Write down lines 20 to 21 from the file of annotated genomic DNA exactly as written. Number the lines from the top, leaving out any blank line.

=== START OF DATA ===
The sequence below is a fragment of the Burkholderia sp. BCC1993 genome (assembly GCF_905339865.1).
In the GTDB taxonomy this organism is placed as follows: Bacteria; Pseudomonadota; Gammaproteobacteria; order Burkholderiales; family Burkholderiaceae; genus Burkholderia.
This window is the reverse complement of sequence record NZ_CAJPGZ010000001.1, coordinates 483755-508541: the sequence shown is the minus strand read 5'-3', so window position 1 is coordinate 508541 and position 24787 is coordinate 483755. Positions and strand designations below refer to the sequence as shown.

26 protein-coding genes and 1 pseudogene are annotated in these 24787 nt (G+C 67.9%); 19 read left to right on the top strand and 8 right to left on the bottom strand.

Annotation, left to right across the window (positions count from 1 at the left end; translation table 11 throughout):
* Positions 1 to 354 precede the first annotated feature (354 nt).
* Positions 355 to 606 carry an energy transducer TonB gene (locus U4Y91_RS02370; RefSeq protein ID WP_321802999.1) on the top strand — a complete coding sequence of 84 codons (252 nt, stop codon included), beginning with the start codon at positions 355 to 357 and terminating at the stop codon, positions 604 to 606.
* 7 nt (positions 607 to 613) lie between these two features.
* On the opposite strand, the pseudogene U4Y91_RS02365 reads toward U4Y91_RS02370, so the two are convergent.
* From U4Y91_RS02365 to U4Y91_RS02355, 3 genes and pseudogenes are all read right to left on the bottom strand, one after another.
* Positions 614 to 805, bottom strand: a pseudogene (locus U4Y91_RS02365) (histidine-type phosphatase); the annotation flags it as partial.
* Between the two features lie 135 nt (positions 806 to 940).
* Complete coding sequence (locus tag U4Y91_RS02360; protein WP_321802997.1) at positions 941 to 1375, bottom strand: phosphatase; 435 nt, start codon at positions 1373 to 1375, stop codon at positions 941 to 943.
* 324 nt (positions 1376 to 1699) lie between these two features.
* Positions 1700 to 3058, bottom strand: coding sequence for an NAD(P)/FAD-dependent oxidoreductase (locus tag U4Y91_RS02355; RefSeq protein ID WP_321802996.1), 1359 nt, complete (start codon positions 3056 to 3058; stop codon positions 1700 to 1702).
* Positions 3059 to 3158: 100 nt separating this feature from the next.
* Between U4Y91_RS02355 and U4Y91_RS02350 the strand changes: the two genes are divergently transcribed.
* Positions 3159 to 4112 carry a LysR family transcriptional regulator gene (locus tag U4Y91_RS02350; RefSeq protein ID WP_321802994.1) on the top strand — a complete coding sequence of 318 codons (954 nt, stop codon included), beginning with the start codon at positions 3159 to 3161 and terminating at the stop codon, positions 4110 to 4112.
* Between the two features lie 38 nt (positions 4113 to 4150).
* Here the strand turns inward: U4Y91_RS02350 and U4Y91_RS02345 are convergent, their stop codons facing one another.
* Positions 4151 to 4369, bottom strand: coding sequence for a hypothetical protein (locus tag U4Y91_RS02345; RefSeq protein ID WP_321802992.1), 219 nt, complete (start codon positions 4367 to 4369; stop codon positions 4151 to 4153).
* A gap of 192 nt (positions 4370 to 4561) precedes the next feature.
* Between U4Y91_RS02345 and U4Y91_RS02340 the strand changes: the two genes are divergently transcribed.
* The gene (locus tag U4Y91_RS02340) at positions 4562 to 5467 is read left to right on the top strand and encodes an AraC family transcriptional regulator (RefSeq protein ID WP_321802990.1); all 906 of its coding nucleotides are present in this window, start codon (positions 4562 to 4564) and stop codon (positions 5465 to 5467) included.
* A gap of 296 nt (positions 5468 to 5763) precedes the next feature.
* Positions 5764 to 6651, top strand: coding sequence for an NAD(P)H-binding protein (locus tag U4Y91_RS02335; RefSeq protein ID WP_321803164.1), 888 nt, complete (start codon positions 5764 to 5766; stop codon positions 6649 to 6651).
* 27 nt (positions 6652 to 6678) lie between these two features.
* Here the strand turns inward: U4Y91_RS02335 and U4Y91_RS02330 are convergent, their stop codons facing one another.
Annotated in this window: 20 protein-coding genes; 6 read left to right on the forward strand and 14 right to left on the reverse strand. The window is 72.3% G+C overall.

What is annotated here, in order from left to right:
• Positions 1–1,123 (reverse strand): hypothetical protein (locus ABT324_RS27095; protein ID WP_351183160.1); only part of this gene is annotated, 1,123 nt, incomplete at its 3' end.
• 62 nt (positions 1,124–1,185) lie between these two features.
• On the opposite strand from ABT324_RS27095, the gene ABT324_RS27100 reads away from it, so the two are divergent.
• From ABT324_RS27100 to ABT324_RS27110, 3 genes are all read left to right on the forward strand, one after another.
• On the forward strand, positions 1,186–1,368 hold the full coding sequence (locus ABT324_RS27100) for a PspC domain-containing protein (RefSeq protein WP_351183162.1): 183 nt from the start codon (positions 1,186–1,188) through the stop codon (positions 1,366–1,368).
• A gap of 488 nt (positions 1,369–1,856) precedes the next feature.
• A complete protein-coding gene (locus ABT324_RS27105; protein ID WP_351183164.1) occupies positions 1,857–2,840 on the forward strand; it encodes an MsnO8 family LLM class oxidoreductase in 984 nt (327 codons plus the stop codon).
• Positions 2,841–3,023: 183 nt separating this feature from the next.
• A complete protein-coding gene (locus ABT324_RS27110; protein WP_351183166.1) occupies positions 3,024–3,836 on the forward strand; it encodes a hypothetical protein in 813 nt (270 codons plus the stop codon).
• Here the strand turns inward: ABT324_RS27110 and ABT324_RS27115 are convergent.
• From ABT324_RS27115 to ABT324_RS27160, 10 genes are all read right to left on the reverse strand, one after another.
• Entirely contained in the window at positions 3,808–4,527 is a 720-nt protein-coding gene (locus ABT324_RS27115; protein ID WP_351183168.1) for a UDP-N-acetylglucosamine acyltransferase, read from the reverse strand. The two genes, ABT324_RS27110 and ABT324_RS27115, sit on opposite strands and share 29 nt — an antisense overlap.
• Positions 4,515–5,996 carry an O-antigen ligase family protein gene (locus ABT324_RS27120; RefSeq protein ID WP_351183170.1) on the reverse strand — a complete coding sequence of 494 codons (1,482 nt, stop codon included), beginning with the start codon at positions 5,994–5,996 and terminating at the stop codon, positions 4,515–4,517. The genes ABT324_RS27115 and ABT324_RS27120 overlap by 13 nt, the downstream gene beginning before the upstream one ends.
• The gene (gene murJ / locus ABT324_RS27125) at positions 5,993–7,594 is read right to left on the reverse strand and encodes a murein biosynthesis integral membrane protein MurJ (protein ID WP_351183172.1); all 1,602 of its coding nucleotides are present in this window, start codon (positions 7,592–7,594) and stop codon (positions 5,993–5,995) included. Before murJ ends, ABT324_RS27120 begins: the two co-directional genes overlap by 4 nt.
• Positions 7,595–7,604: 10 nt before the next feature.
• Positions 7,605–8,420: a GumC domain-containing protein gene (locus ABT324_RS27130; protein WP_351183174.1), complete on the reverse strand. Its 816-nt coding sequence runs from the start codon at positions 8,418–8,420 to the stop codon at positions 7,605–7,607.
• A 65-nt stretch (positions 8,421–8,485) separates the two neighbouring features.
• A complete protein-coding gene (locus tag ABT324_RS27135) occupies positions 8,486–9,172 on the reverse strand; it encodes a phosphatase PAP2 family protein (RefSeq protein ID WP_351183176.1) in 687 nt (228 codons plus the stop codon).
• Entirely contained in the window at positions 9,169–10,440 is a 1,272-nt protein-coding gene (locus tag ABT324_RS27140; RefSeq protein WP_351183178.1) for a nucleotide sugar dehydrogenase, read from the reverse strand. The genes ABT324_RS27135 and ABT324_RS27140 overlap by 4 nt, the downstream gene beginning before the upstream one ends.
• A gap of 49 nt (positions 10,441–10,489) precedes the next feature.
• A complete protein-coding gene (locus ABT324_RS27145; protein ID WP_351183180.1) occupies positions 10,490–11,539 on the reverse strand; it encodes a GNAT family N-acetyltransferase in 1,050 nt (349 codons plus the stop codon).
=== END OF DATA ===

* Here the strand turns inward: U4Y91_RS02350 and U4Y91_RS02345 are convergent, their stop codons facing one another.
* Positions 4151 to 4369, bottom strand: coding sequence for a hypothetical protein (locus tag U4Y91_RS02345; RefSeq protein ID WP_321802992.1), 219 nt, complete (start codon positions 4367 to 4369; stop codon positions 4151 to 4153).